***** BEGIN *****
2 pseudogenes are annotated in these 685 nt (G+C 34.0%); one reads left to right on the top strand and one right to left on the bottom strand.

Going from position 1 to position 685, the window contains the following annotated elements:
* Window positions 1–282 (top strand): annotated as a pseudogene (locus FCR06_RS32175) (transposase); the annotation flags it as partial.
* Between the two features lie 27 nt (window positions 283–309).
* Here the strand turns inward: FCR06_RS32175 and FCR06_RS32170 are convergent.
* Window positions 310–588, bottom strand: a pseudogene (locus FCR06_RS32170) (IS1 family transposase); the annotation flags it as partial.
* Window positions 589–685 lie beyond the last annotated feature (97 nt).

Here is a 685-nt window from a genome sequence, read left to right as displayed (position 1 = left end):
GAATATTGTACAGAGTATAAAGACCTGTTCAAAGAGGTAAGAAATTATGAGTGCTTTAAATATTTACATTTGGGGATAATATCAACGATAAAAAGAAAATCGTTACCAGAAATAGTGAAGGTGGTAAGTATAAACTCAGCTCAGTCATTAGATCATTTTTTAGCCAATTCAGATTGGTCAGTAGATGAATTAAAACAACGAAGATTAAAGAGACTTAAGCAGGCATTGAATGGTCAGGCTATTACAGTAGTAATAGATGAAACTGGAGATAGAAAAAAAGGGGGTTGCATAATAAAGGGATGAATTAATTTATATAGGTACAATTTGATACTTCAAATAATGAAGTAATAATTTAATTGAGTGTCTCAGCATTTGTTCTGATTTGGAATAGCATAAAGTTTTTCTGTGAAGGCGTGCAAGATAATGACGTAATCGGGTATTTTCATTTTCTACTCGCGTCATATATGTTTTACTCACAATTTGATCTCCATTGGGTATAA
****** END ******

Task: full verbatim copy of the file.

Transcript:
2 pseudogenes are annotated in these 685 nt (G+C 34.0%); one reads left to right on the top strand and one right to left on the bottom strand.

Going from position 1 to position 685, the window contains the following annotated elements:
* Window positions 1–282 (top strand): annotated as a pseudogene (locus FCR06_RS32175) (transposase); the annotation flags it as partial.
* Between the two features lie 27 nt (window positions 283–309).
* Here the strand turns inward: FCR06_RS32175 and FCR06_RS32170 are convergent.
* Window positions 310–588, bottom strand: a pseudogene (locus FCR06_RS32170) (IS1 family transposase); the annotation flags it as partial.
* Window positions 589–685 lie beyond the last annotated feature (97 nt).

Here is a 685-nt window from a genome sequence, read left to right as displayed (position 1 = left end):
GAATATTGTACAGAGTATAAAGACCTGTTCAAAGAGGTAAGAAATTATGAGTGCTTTAAATATTTACATTTGGGGATAATATCAACGATAAAAAGAAAATCGTTACCAGAAATAGTGAAGGTGGTAAGTATAAACTCAGCTCAGTCATTAGATCATTTTTTAGCCAATTCAGATTGGTCAGTAGATGAATTAAAACAACGAAGATTAAAGAGACTTAAGCAGGCATTGAATGGTCAGGCTATTACAGTAGTAATAGATGAAACTGGAGATAGAAAAAAAGGGGGTTGCATAATAAAGGGATGAATTAATTTATATAGGTACAATTTGATACTTCAAATAATGAAGTAATAATTTAATTGAGTGTCTCAGCATTTGTTCTGATTTGGAATAGCATAAAGTTTTTCTGTGAAGGCGTGCAAGATAATGACGTAATCGGGTATTTTCATTTTCTACTCGCGTCATATATGTTTTACTCACAATTTGATCTCCATTGGGTATAA